The one thing I want to see is when a team puts their best forward defender on Draymond Green, in particular if it’s a three, as opposed to Steph Curry.  A lot of people think, for example, if you go Spurs, you try to put Kawhi against Steph.  I think the person you’ve got to try to stop is Draymond, because he’s so underrated, will be an All Star this year.  He’s actually the anchor to what they do up front.

But never too early to make a statement.  I think both teams will be looking to do so, especially if Golden State only has one loss, one loss.  They only have one loss.  That is just insane.

CARLESIMO:  I agree.  And don’t be fooled by any of it.  It’s just another game.  It’s regular season.  It’s December.  It’s a huge game, a huge game for both of them despite the statement that’s will come out of it.  And January 18th, they’ve got that one circled too.  I guarantee it.  MLK, the rematch.  Those are big games.  They’re not going to decide anything, but they’re going to be very important for the team’s psyche.  I think they’re enormous games to both of them.

Q.  Jalen, you had said early in the conference call that you thought that Ryan Anderson would be the guy that would be traded with the Pelicans. Are you basing that move on the fact that he had the most value?  Second question for both of you guys, do you just feel the chemistry is not working on this team, trying to be a push it up the floor team?  When they were with Miami last season, they weren’t really that type of team.  You know, one of the moves that was made was to bring back all of these guys.  The reason was because of continuity.  Obviously, when you have a new coach, continuity is hard to come by.  So do you think some decisions were made wrong with this team coming back off that 45 win season?  And what do you think about Ryan Anderson?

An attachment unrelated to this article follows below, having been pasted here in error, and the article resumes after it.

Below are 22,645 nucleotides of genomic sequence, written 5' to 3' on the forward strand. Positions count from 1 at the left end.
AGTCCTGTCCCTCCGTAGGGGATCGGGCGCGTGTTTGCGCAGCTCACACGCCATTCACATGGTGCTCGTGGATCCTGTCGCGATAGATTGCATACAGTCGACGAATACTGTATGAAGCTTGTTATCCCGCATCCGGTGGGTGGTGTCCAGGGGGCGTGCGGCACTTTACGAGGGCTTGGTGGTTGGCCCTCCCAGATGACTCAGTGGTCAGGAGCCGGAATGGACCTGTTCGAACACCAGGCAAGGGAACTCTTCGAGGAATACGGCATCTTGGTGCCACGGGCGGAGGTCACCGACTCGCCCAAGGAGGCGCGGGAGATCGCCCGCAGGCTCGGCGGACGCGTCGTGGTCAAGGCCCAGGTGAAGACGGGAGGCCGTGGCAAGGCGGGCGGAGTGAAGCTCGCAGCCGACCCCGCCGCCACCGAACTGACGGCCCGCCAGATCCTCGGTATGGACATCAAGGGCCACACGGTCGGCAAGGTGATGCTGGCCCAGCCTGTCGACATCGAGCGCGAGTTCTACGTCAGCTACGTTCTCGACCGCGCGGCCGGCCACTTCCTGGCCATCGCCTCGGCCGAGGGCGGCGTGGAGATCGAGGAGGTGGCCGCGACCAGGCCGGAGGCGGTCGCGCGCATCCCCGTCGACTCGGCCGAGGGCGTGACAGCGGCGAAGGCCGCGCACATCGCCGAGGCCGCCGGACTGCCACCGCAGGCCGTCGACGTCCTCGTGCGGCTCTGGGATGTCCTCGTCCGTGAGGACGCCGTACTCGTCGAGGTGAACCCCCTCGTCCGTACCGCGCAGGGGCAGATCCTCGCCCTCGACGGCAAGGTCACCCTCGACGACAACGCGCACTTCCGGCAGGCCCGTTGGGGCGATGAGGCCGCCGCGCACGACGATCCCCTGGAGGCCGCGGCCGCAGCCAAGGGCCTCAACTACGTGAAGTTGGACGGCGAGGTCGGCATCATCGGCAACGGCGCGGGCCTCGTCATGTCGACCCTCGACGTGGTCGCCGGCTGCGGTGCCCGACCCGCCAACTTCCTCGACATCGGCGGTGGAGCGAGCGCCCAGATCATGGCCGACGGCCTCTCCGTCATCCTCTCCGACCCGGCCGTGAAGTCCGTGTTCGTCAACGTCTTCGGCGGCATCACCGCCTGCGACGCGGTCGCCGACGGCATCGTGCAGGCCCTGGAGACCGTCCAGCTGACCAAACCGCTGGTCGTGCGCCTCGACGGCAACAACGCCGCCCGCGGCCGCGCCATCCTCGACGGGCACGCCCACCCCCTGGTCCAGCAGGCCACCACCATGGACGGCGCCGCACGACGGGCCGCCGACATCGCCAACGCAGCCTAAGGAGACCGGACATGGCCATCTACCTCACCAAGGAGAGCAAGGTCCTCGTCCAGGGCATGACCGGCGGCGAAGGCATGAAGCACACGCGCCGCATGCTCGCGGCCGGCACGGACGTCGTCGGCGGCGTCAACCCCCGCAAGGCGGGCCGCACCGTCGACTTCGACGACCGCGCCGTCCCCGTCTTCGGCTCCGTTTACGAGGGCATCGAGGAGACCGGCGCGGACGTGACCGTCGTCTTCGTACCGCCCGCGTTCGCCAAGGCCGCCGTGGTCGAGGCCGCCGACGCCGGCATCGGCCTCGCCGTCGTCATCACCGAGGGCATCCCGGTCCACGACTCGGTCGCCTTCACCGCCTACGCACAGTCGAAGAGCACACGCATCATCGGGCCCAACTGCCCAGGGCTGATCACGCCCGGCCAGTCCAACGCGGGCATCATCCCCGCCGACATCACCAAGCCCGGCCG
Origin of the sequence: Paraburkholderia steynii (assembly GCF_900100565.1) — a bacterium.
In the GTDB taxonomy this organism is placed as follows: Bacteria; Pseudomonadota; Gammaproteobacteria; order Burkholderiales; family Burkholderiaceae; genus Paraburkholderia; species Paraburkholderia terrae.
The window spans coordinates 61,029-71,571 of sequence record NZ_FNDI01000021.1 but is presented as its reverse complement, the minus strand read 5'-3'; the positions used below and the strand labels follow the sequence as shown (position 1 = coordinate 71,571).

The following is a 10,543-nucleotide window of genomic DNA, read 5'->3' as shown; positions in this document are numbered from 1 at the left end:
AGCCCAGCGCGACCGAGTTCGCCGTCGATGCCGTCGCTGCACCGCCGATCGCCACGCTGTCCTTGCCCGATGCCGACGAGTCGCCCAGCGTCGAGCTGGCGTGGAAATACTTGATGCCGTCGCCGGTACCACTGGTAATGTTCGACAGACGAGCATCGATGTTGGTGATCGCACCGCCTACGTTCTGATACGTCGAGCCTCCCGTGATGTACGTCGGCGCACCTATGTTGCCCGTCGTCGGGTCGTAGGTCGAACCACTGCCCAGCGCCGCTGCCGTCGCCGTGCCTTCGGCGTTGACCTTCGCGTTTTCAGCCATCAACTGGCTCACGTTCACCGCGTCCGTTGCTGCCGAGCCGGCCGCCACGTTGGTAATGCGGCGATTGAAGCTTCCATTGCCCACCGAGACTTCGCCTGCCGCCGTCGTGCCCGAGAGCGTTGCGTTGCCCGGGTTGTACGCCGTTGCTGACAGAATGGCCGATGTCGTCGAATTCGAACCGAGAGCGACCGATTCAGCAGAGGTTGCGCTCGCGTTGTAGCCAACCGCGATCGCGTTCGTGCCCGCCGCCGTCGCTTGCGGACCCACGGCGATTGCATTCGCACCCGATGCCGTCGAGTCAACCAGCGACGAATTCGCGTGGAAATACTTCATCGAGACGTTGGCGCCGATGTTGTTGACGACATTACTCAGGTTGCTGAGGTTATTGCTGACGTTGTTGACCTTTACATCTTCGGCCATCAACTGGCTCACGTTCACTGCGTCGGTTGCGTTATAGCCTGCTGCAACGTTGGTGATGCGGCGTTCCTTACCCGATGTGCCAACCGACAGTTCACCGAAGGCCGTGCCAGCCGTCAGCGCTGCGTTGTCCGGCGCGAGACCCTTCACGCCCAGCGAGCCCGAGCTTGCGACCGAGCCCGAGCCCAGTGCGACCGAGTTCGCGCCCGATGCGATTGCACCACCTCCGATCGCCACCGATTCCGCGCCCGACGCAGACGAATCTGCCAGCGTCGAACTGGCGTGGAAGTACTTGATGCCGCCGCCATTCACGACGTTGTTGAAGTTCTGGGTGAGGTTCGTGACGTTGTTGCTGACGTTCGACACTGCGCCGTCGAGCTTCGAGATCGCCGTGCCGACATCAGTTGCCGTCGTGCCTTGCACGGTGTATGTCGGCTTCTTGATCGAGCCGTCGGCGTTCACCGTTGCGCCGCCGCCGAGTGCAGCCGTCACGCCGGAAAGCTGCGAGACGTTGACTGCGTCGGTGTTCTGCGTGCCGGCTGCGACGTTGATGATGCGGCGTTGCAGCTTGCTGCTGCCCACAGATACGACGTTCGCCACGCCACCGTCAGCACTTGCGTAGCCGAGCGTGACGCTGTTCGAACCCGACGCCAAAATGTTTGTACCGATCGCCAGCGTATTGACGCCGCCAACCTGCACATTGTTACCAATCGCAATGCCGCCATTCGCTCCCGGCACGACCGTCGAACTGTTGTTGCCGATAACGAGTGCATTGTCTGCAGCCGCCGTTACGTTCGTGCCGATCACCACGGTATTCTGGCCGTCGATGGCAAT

ROSE:  I agree with coach.  While I love Alvin, I think Monty was doing a good job with that team, and I think it gets highlighted right now.  But don’t understatement the fact that Alvin wants to run.  The last couple of offenses where he was an associate head coach, whether in Phoenix or with the Clippers or even with Golden State, like these were explosive offenses.

But they started shorthanded, when you don’t have your primary ball handlers to start the year.  Tyreke Evans has been in and out of the lineup, Jrue Holiday, Eric Gordon.  It’s tough to institute an up tempo style of play when your primary ball handler and shooter aren’t healthy.

And I did say Ryan Anderson because I think he has a value around the league, and also he’s going to be a free agent and they probably won’t give him the deal that he’s going to command based on the team’s struggle with him on the roster still.

CARLESIMO:  I agree.  I think the problems are at the defensive end.  I mean, they’re scoring.  They can score points.  There’s no question about that.  That’s Alvin’s forte, but it’s not that he can’t coach at the other end.  He’s a heck of a coach.  I just think the way it started doomed them from the beginning.  He was dealt a very unfair hand because of the injuries and the coaching change on top of that and I think that’s been the essence, and being in the Western Conference.  That is the essence of the problem.

But when you look at them, and you see them every day, I don’t, to me, defensively is where they struggle.  They give up points.  Teams shoot a very, very high percentage against them.  You could make a case, they’re not that bad offensively.  Their problems to me are primarily on the defensive end.

Q.  P.J., you coached Kevin Durant as a rookie, as a one and done, and Jalen, if you had come out 20 years later, you’d have been a main candidate for one and done. What’s been your assessment of some of these recent guys?  Is it worth it to stay in college and enhance your game?  Or do you just go for the money?  How do you view guys like a Nerlens Noel or guys who have obvious holes in their game?  They’re good at one thing, not so good at another, need a lot of work?  And can you improve vastly in the NBA when it’s a league that you work    when you work, it’s on your own?  You don’t have the guidance and perhaps the coach to jump on your butt as you do in the college ranks?